Question 3

1

In the rooms, with the statues, and a few pieces of detritus, there's a lot of symbolism, right? Did anything symbolic stand out for you?

Comments

  • 1

    No, to me this book was a layer of textures. These textures stood out to me more than any specific bit of symbolism. I'm not deprecating the specificity, and I picked up on a lot of it, but even more prominent to me was the gauzy sense of reality and of symbolism.

  • 0

    Yes, I picked up the CS Lewis allusions very fast, starting IIRC with Mr Tumnus but becoming a major theme through the book with various character names pointing at Narnia. Which made me wonder a lot, since there does not seem to be any obvious thematic link between what Lewis was doing with Narnia and Piranesi. I haven't done any reading around to find out what people have speculated about this, but sometime I must do that.

  • 0

    Something to add here which I meant to write earlier but forgot... were the statues intended to be archetypes (in the Jungian or any other sense)? I don't think so, but I often wondered. Alternatively, the closing pages suggest that the statues were actually of things or people that Piranesi had seen in the "real" world prior to going to the House - eg an old man becomes a king. But again, there are some statues that don't fit this interpretation either... I can't remember too many minotaurs wandering the streets of London, for example. So I played with multiple origin stories for the statues and found none of the really convincing...

  • 1

    The concept never entered my pointy little head, Richard!

  • 2

    A few things came to mind regarding the symbolism.

    One is the Jungian archetypes as @RichardAbbott pointed out. Piranesi spends a lot of time contemplating what the statues represent and chooses different statues to witness his different actions.

    Another is the Freudian id-ego-superego layering. The lower halls, full of swirling hidden currents are the id. The middle halls, where Piranesi spends most of his time, are the ego. The upper halls, full of air and birds (air for reason, birds/owls for Athena) are the superego.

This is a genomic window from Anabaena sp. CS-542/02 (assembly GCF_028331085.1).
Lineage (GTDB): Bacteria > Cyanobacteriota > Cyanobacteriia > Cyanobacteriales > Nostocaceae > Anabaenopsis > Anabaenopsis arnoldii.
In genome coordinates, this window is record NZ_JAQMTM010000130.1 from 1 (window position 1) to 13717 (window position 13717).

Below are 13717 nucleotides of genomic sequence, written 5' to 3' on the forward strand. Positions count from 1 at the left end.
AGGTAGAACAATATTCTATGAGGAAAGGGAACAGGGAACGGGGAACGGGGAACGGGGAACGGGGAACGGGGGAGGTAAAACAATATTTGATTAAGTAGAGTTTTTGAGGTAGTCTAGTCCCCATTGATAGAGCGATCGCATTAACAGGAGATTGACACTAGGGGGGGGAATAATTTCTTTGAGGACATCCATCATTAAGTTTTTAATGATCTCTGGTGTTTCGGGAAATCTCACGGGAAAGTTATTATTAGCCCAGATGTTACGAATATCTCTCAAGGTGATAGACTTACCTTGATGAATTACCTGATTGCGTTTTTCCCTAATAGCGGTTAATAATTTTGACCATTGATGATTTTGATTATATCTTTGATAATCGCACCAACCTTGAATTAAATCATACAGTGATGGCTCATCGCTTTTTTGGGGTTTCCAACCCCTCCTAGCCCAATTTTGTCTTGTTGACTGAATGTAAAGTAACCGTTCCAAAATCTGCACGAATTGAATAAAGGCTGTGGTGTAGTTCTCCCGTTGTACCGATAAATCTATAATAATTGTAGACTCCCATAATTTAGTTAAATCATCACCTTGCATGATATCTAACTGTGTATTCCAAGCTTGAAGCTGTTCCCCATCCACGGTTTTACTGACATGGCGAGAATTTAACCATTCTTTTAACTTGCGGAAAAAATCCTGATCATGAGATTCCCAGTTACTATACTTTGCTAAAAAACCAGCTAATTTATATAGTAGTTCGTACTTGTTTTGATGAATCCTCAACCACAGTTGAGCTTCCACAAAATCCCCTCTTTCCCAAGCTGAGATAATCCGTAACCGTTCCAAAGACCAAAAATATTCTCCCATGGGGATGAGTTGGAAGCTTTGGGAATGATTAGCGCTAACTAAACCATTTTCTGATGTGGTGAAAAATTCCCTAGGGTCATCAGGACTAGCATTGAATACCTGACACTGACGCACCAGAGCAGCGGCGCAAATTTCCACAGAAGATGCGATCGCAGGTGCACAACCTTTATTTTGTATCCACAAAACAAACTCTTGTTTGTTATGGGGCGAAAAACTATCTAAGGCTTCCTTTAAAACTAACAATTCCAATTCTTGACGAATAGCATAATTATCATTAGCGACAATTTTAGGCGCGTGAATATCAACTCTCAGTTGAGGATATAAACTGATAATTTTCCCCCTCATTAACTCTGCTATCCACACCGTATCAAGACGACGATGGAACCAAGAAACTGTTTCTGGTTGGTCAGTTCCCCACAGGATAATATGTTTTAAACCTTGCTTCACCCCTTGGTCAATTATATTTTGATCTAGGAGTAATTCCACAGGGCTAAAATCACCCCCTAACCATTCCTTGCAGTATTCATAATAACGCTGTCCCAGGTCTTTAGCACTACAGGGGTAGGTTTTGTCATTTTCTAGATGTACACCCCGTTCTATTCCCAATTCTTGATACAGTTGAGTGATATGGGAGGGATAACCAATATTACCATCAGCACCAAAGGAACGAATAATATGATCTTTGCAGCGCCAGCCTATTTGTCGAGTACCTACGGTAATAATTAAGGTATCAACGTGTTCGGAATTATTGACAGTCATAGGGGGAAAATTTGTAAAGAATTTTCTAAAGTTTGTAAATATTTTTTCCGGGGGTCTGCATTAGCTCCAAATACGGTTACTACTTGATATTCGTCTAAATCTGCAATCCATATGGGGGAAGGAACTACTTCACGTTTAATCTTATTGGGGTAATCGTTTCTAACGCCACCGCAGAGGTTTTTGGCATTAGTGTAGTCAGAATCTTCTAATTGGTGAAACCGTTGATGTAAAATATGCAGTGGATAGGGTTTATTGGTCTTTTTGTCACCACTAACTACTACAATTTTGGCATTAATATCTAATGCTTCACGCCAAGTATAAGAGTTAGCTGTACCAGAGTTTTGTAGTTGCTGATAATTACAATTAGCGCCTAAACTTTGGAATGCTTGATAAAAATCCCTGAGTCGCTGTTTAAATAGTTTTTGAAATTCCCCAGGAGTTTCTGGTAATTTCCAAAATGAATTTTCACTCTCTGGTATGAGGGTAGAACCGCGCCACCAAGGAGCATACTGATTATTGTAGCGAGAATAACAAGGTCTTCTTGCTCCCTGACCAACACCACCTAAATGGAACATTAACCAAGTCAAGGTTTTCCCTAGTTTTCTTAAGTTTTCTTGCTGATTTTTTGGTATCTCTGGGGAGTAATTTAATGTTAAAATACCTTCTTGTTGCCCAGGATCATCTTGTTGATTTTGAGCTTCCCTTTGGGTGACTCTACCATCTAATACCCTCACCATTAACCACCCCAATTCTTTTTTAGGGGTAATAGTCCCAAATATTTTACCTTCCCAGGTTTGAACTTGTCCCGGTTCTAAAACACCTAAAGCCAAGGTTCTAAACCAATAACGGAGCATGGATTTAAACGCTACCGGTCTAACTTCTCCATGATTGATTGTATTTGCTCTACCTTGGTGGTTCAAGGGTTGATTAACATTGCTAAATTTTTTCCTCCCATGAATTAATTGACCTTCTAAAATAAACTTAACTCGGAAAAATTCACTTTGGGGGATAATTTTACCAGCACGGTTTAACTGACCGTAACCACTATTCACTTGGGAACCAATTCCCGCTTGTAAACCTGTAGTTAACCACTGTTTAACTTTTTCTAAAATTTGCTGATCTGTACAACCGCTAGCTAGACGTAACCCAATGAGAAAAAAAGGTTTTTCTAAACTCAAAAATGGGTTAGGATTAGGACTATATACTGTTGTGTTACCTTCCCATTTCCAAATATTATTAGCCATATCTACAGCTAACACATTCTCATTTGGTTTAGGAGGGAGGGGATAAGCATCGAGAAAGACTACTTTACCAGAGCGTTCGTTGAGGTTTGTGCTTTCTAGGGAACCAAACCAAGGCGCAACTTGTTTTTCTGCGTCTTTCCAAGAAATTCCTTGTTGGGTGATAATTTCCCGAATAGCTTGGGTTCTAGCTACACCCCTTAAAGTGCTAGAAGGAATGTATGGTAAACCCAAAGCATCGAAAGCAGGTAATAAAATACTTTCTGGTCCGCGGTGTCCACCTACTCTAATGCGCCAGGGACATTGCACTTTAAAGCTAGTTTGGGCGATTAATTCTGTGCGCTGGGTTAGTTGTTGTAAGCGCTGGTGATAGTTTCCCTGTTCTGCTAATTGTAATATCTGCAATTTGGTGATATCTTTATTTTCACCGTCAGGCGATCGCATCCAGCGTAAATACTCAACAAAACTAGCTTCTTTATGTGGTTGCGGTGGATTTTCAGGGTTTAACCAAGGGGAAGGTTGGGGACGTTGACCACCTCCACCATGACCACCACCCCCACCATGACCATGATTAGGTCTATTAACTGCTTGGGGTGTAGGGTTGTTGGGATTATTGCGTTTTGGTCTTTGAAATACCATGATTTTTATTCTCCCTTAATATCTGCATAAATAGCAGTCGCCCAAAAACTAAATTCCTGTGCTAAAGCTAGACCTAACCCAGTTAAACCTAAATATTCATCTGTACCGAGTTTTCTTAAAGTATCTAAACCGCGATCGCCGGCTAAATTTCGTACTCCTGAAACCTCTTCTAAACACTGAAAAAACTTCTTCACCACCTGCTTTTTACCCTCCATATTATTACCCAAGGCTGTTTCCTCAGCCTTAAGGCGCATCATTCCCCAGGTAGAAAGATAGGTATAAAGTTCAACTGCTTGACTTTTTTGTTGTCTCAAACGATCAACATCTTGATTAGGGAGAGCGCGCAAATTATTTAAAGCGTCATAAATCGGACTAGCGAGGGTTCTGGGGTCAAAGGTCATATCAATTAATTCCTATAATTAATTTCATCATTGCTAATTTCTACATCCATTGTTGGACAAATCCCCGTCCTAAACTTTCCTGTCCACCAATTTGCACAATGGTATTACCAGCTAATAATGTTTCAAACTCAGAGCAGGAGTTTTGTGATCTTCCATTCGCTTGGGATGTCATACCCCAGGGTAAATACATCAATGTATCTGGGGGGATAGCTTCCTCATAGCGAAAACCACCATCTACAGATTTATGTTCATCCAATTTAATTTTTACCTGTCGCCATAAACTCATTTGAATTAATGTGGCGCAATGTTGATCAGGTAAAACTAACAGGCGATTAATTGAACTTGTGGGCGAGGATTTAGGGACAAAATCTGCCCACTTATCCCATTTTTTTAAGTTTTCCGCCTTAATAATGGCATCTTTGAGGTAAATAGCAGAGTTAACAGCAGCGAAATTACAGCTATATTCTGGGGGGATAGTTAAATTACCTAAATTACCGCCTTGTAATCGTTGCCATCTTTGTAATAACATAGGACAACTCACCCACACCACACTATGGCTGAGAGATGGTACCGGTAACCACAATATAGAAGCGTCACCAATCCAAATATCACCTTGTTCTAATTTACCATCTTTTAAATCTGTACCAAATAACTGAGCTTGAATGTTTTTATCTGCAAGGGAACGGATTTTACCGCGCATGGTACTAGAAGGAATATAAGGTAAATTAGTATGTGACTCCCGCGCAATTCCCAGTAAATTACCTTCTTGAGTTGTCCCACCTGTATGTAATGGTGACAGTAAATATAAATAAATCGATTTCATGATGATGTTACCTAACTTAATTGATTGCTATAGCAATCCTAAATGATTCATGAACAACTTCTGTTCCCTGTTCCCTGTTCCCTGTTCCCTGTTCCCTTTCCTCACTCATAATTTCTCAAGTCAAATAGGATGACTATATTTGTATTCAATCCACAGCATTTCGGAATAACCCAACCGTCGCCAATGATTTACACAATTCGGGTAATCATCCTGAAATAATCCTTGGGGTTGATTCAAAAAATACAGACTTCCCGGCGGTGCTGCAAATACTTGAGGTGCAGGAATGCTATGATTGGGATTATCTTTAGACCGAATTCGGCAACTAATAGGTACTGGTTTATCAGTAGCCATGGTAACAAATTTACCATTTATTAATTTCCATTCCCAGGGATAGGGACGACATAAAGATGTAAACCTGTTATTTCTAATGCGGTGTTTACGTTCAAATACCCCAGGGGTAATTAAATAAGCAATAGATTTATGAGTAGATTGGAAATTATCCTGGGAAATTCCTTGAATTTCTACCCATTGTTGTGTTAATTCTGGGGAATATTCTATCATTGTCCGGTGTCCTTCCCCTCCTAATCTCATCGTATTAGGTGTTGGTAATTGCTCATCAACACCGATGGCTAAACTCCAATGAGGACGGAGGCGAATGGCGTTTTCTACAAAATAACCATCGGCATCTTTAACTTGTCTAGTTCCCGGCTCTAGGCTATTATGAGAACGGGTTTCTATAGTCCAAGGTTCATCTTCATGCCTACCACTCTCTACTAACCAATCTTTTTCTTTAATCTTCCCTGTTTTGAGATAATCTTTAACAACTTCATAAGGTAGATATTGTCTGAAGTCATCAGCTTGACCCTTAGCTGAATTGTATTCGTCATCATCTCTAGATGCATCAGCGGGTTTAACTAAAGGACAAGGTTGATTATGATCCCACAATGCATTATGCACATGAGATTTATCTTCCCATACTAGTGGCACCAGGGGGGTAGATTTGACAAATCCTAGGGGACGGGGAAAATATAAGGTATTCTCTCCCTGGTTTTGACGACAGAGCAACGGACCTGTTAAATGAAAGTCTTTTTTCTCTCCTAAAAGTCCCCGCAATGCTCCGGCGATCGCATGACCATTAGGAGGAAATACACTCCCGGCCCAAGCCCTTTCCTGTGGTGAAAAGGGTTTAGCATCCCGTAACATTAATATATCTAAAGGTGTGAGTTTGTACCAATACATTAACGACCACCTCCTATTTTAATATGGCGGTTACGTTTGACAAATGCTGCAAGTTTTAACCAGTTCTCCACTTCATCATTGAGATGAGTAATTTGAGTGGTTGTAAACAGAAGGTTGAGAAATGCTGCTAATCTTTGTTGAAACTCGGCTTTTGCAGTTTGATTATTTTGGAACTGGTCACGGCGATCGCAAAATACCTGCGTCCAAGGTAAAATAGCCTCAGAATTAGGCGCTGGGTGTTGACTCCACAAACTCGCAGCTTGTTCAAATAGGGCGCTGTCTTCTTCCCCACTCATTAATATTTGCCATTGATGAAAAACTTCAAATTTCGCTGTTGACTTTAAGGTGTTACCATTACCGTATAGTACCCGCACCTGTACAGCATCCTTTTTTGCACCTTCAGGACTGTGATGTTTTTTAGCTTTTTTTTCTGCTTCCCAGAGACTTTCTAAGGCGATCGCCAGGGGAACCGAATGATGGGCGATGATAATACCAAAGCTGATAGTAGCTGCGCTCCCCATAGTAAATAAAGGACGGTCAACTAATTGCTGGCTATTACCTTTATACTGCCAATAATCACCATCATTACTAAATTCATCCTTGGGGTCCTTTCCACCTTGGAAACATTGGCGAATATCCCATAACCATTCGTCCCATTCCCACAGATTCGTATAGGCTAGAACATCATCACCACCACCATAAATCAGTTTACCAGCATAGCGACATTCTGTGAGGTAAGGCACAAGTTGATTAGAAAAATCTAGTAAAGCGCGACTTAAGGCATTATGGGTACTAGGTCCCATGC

Finally, I read an indirect interview of Clarke. She suffered from severe Chronic Fatigue after writing Norrell & Strange. She said her reaction to that was initially great frustration, which she finally came to terms with. Part of that was her thinking not that she was trapped inside, but she had been gifted the time to explore all the world's literature. That process seems to parallel the journey of Sorensen to Piranesi.

    For CS Lewis, there's a quite from him in the preface.

    But in terms of specifics, the House and Piranesi gave the impression of some mid-Victorian setting, making things like plastic bowls incongruous. It didn't fit with Arne-Sayles's view of an ancient realm. Why did Clarke want to give that impression?

  • 2

    Another thing that came to me while answering question 6. The book is about hidden knowledge. The House was accessed? created? to get to the hidden knowledge of the ancients. Sorensen was forced there to explore it, but in doing so his own self-knowledge was lost. Ketterley trying to find hidden knowledge for his own selfish ends. The statues have deliberate form: they were created to represent something, but we don't know what. The pattern of the tides is hidden from Ketterley, but Piranesi has learnt to predict them. Similarly, Piranesi has learnt how to survive in the House, unlike all the others trapped there before him. Even when people return from the House, they can't persuade the rest of the world what they've seen and where they've been.

    Everything is there, but hidden.

  • 1